Amplifier power supply design

Power supply Inrush protection

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Let’s work our way left to right through this power supply and
see why certain components are used and what characteristics are important in
those components.

Step Start or Inrush Limit

R7 and RLY1 make the simplest possible inrush limiter. In this system RLY1
generally has a pull-in threshold of around 70% of rated voltage. This means all
primary current flows through R7 until the capacitor bank reaches about 70% of
full voltage. This greatly reduces inrush. R7 should ideally be sized to limit
current to maximum safe operating current, or some amount less at your
preference. If the line is 250 volts (there is no 220 in the USA, that went away
in the 1950’s) and the primary system safely tolerates 15 amps at worse case
load, we would want R7 to be at least 250/15 = 16.7 ohms.  Use the next
highest standard value, or more if you prefer. If you too much resistance the
amp will not reliably close RLY1.

Let’s say we use 20 ohms with 240 volts. On switch closure when the primary
looks like a near-short, inrush would be 12 amperes. If the supply was loaded
with more than 1000 watts load before RLY1 closes, the relay may not close.
Because of this it is a good idea to use an energy storage or pulse rated
resistor that handles significant surges without failure, and to fuse the
resistor (fuse is NOT shown) with a modest
current fuse. Typically a 2-amp slow blow fuse will handle a 10-amp inrush
system for the short duration of R7 current. Size the fuse as small as possible
consistent with the fuse not opening on normal starts. The system below is a
120V system.

Whatever you do in a high-power variable-load capacitor input supply, never
put the inrush protection or limiter as a fixed resistor in the primary or

A capacitor input supply operates with very high apparent power factor. Any
resistance pre-filter capacitor will dissipate far more heat than most people
expect, and will also cause a much larger voltage drop than expected.

A capacitor input supply conducts only over a small fraction of each cycle.
With a short conduction angle, peak currents are very high. NEVER just add a
series R on the AC or unfiltered DC side of a supply that has variable load, or
has a high power drain. Adding a resistor that is in-circuit all the time on the
AC or unfiltered DC side ruins transformer regulation while making excess heat.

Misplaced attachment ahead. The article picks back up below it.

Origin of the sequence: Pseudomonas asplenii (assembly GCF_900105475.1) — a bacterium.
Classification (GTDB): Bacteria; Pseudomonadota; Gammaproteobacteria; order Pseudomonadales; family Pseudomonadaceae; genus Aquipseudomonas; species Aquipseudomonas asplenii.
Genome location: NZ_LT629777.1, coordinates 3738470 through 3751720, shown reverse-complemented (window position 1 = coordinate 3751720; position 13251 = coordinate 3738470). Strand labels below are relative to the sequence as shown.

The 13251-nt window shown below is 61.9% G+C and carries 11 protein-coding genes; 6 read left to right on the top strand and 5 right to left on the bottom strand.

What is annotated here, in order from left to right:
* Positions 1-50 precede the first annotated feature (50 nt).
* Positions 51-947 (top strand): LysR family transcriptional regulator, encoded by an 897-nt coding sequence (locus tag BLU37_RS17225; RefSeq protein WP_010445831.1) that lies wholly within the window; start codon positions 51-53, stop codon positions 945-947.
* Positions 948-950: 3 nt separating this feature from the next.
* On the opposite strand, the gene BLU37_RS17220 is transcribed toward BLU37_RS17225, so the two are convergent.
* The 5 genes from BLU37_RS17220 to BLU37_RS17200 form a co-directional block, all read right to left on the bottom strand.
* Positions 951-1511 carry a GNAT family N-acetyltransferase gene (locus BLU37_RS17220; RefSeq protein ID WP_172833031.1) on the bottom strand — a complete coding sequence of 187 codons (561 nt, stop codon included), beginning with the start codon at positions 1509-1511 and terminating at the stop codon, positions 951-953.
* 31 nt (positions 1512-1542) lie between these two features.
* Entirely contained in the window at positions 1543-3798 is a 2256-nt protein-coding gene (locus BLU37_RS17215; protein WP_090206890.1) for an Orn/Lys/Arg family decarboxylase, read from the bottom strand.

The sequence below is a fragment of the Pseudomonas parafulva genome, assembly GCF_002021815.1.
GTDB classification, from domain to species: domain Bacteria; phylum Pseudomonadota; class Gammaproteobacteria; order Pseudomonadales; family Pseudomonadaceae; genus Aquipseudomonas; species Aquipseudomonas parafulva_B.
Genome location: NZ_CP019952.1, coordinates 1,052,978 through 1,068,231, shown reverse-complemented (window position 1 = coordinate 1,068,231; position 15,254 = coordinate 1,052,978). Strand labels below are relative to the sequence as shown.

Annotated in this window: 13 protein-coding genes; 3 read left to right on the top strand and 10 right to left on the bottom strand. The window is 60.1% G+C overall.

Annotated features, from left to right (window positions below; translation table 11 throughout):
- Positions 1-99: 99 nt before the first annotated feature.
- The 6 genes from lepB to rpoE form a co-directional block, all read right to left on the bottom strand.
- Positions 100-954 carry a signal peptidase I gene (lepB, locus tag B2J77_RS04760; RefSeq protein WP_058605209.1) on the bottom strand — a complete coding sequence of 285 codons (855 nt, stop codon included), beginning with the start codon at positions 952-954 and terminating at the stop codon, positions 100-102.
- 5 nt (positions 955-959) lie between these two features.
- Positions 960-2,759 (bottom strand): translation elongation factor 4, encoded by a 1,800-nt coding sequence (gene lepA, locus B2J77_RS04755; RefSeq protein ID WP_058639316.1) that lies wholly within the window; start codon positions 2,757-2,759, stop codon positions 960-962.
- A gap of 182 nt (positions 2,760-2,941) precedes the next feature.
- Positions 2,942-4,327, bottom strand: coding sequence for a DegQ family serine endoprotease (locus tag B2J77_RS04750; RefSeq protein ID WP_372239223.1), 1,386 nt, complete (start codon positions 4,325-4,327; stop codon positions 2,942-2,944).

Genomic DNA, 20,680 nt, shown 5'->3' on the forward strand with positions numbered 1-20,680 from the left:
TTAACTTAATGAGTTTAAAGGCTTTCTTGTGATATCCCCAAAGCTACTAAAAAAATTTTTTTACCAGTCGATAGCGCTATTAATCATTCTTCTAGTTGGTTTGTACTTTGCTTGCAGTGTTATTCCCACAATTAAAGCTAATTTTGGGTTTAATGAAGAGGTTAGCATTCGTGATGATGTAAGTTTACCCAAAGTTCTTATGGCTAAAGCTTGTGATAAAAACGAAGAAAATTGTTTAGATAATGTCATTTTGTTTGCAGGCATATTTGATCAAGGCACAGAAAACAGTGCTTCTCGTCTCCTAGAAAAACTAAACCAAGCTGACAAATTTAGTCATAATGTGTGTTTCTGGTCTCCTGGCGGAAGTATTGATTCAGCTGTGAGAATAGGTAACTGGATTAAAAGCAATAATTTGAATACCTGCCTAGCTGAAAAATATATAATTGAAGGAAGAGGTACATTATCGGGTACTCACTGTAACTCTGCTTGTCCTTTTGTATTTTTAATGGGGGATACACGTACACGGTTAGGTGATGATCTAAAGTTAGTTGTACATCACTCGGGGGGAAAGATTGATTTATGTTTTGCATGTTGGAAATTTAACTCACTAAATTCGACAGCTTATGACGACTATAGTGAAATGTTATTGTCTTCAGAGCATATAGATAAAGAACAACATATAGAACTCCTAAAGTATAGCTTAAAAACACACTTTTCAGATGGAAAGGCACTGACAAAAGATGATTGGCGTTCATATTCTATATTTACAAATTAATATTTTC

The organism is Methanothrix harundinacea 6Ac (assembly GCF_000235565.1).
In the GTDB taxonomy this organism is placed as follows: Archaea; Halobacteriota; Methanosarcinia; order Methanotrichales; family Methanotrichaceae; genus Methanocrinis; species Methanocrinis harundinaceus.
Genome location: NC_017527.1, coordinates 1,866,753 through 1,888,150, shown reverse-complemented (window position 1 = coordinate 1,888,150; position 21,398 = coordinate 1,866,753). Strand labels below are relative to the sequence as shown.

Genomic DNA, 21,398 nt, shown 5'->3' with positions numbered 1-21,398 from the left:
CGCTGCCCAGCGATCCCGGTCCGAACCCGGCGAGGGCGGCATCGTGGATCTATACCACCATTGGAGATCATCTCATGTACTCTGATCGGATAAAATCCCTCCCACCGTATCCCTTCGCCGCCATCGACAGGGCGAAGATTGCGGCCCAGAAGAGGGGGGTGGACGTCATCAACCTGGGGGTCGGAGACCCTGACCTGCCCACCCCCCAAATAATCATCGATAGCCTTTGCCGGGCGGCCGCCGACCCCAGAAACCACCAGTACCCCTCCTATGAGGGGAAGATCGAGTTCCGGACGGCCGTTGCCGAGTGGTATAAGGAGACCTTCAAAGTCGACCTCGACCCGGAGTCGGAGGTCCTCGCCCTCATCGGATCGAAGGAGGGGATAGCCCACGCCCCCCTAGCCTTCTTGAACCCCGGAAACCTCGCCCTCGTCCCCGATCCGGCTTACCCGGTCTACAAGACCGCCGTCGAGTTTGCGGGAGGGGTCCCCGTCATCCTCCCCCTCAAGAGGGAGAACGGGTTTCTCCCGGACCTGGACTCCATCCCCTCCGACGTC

If you are going to spend money on a resistor suitable for the B+ line, put it
on the DC output to limit sure (Ohm’s law can be directly applied without
consideration of power factor there), and put a real step start in the primary.

Link to power
factor heating of transformers and resistors.

Transformer Selection











Everyone is probably going to pick their own filter caps, bleeders, and
diodes, often by gut feeling rather than science, so I’ll not specify capacitors
or rectifier design. There are many Internet suggestions that sound logical but
are really are foolish, so be careful.

My only warning will be to NEVER use carbon resistors for equalizing
resistors. Carbon is a semiconductor, and semiconductors have less resistance if
subjected to thermal overloads. High dissipation carbon resistors can actually
fail shorted. That’s a bad thing on a power supply.

Note D2 and C2. Both are critical safety components. When properly sized D2
and C2 will protect the meters, meter shunts, and the operator under any
condition of HV fault. Use the lowest voltage C2 available in a small disc
capacitor. I typically use 50 volts. The value generally is a .1 uF. This
capacitor serves two functions, bypassing D2 for RF and providing an additional
clamp at 100 volts or so if D2 should ever open. D2 can be any diode that can
survive, without destroying the case and opening, a current of HV over R4 plus
worse-case path fault resistance. Fault path resistance would generally be the
sum of filter capacitor ESR and R4’s resistance.

R4 typically should be chosen to limit fault current to non-destructive
values, typically in small amplifiers (below 5 kilowatts output) this winds up
being a path resistance about 5 ohms per  1000 volts. A 4000 volt supply
would typically require around 20 ohms fault path resistance. Typically that
path resistance would be comprised of 2.5 ohms ESR in the capacitor bank and 2.5
ohms total in wiring, RF chokes, and other resistors. In this case R4 would be
15 ohms, which adds to the other wiring and component resistances for a total
fault path resistance of 20 ohms.

With 4000 volts we would have 4000/20 = 200 amperes fault current. A
1N4007 would only
handle 30 amperes before becoming unreliable and shorting, but that does not
mean it would burn open. We really have to test diodes to see how much pulse
current blows the case open. Better quality 1N4007’s will handle 100 amperes for
30-50 milliseconds, and 1N5408’s over 200 amperes for the same time period. If
you are unsure, use a 1N540X series diode, like a 1N5408.  

D2 may require more than one diode in series. If the grid or plate shunt
drops more than 0.5 volts, you would want to add more diodes in series at D2.
Allow 0.5 volts per diode.